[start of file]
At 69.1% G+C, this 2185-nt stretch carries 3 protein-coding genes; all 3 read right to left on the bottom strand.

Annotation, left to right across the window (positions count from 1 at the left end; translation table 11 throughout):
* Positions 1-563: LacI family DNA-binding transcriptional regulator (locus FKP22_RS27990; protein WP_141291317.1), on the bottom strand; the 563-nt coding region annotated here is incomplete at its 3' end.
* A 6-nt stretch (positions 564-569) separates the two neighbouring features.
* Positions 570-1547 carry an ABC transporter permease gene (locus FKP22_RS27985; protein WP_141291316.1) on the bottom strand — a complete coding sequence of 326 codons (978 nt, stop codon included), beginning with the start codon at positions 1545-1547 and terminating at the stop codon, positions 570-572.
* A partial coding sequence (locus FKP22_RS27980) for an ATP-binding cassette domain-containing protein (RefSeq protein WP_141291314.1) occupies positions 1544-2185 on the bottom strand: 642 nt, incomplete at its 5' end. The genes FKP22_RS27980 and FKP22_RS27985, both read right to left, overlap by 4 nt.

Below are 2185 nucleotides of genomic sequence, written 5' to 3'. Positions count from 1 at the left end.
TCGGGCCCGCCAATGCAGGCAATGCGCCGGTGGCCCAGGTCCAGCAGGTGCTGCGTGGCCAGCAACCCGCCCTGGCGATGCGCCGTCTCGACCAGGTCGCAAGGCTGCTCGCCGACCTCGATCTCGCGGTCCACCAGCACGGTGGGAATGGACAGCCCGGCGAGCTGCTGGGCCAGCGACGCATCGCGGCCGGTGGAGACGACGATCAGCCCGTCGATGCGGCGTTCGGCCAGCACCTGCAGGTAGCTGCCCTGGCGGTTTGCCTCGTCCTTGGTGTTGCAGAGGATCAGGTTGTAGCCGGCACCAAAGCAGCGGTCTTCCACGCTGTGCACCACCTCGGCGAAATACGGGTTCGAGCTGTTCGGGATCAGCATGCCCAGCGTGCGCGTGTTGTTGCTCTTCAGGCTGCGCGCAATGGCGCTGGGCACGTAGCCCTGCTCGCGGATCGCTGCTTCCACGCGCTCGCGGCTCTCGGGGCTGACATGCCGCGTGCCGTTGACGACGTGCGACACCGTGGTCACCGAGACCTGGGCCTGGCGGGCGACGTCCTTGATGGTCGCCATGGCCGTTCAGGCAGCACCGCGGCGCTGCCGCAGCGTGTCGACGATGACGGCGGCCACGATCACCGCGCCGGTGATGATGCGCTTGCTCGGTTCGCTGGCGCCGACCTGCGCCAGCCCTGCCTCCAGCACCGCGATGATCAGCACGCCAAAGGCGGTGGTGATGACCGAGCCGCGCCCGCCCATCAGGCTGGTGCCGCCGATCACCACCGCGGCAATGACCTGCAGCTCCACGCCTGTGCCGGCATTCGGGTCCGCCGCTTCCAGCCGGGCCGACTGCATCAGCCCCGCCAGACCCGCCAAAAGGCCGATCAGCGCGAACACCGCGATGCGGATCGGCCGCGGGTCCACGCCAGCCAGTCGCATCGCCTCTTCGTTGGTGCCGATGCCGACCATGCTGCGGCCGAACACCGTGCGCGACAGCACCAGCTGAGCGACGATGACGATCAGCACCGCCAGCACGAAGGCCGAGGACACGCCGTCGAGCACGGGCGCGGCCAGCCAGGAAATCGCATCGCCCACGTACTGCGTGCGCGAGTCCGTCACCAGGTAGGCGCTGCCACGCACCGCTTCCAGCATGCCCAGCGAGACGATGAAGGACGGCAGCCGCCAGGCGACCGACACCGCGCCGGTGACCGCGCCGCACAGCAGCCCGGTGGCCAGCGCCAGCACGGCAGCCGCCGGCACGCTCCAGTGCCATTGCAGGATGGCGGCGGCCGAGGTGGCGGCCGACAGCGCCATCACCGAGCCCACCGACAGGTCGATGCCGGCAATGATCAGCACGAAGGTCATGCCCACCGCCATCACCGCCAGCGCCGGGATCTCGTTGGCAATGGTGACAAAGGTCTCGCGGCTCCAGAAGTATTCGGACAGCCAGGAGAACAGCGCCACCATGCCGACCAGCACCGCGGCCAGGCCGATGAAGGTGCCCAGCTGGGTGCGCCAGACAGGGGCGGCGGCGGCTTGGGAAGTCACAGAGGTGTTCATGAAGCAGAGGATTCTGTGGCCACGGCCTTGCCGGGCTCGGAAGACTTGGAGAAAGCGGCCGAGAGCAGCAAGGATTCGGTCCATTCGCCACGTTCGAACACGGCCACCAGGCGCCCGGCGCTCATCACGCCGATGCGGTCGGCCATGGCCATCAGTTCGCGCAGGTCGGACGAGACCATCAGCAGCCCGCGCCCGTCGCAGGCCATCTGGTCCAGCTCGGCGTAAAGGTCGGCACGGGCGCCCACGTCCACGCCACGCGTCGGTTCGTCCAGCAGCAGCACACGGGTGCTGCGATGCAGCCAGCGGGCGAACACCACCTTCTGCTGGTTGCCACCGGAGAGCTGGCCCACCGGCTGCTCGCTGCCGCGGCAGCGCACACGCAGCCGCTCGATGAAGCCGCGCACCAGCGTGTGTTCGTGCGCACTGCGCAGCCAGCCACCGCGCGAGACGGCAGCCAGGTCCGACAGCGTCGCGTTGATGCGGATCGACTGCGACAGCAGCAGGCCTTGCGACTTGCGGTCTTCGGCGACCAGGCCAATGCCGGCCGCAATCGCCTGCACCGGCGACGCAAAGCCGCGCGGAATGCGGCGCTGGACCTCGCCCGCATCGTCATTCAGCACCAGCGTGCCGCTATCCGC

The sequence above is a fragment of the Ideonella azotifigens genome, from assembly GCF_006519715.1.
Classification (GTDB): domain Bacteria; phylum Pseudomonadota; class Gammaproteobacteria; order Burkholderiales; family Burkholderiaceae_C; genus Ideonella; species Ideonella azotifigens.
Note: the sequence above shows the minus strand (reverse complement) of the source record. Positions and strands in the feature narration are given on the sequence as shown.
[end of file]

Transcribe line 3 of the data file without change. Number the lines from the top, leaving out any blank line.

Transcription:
* Positions 1-563: LacI family DNA-binding transcriptional regulator (locus FKP22_RS27990; protein WP_141291317.1), on the bottom strand; the 563-nt coding region annotated here is incomplete at its 3' end.